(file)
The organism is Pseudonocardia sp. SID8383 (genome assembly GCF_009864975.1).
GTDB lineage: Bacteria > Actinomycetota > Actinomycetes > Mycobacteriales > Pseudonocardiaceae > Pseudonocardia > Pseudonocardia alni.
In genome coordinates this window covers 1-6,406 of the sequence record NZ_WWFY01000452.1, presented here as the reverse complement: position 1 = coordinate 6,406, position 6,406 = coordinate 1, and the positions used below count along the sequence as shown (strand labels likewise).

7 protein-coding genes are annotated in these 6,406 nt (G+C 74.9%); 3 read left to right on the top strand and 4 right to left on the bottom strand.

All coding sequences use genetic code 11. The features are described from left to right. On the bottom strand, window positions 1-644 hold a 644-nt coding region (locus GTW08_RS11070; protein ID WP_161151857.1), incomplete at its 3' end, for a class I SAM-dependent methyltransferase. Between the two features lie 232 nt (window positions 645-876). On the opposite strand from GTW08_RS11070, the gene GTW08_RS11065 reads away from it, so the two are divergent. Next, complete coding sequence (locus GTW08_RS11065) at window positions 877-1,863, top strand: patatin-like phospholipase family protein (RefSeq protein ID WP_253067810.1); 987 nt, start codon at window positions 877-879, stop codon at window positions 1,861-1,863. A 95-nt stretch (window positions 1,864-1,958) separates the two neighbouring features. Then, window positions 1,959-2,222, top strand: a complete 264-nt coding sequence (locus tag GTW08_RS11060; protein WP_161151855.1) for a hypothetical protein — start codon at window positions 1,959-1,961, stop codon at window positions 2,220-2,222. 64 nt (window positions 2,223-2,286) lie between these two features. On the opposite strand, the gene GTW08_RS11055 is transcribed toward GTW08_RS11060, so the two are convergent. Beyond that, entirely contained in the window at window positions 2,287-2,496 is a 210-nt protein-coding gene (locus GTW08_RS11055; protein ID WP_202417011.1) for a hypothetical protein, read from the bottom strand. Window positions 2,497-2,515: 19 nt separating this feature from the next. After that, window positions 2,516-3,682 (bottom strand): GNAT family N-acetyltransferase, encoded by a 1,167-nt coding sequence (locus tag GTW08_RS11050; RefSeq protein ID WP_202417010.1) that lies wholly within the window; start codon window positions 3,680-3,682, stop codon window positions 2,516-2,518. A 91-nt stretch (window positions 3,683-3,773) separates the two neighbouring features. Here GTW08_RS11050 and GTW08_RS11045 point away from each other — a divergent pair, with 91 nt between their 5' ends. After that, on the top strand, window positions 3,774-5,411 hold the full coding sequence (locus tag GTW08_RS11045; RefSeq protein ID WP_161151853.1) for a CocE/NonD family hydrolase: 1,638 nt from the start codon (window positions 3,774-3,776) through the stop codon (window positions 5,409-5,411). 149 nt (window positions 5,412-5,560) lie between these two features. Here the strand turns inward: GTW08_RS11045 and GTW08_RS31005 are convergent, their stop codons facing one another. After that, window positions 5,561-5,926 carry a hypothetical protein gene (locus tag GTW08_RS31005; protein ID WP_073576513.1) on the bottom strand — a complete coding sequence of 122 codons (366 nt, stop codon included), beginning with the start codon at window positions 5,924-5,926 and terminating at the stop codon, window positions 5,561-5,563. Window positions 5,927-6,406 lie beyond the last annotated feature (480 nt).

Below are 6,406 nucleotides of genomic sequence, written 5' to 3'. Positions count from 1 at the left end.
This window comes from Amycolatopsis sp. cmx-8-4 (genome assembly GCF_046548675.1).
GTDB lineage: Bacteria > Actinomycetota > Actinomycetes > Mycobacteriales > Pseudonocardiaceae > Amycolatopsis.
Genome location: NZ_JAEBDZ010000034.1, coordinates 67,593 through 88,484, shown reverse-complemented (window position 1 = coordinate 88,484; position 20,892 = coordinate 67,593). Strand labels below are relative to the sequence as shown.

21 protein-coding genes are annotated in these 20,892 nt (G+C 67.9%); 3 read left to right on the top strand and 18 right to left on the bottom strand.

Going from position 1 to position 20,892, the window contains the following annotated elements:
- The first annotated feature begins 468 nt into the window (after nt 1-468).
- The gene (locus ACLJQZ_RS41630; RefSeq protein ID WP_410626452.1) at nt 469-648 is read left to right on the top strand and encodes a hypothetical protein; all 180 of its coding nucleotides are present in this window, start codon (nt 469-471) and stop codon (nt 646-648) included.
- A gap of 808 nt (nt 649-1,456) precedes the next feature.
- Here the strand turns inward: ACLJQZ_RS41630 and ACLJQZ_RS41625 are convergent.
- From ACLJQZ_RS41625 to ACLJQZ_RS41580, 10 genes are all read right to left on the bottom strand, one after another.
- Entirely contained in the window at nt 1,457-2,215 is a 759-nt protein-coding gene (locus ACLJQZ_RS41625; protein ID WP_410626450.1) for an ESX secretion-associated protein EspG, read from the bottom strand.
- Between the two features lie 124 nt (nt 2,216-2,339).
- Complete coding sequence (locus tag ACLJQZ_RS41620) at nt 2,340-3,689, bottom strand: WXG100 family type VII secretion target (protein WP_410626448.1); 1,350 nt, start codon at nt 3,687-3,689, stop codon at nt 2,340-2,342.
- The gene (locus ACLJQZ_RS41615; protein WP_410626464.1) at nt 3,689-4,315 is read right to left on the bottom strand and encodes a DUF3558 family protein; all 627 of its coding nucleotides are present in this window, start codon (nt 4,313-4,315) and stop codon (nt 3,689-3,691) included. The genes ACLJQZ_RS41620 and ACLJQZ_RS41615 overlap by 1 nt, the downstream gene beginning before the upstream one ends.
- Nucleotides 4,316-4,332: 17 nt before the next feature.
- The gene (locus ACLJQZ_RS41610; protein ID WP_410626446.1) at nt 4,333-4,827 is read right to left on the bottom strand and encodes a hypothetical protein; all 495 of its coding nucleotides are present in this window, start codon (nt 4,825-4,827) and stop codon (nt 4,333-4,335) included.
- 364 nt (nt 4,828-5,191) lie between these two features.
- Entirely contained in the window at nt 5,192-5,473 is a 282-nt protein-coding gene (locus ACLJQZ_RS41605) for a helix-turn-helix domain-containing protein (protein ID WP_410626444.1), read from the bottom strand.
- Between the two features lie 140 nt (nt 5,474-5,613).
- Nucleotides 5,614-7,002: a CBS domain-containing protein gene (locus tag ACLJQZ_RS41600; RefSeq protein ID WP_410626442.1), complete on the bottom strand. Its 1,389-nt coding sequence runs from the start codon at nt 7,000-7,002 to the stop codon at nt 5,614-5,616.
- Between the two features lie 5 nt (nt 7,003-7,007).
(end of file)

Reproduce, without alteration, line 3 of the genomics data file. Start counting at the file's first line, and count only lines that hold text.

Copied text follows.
In genome coordinates this window covers 1-6,406 of the sequence record NZ_WWFY01000452.1, presented here as the reverse complement: position 1 = coordinate 6,406, position 6,406 = coordinate 1, and the positions used below count along the sequence as shown (strand labels likewise).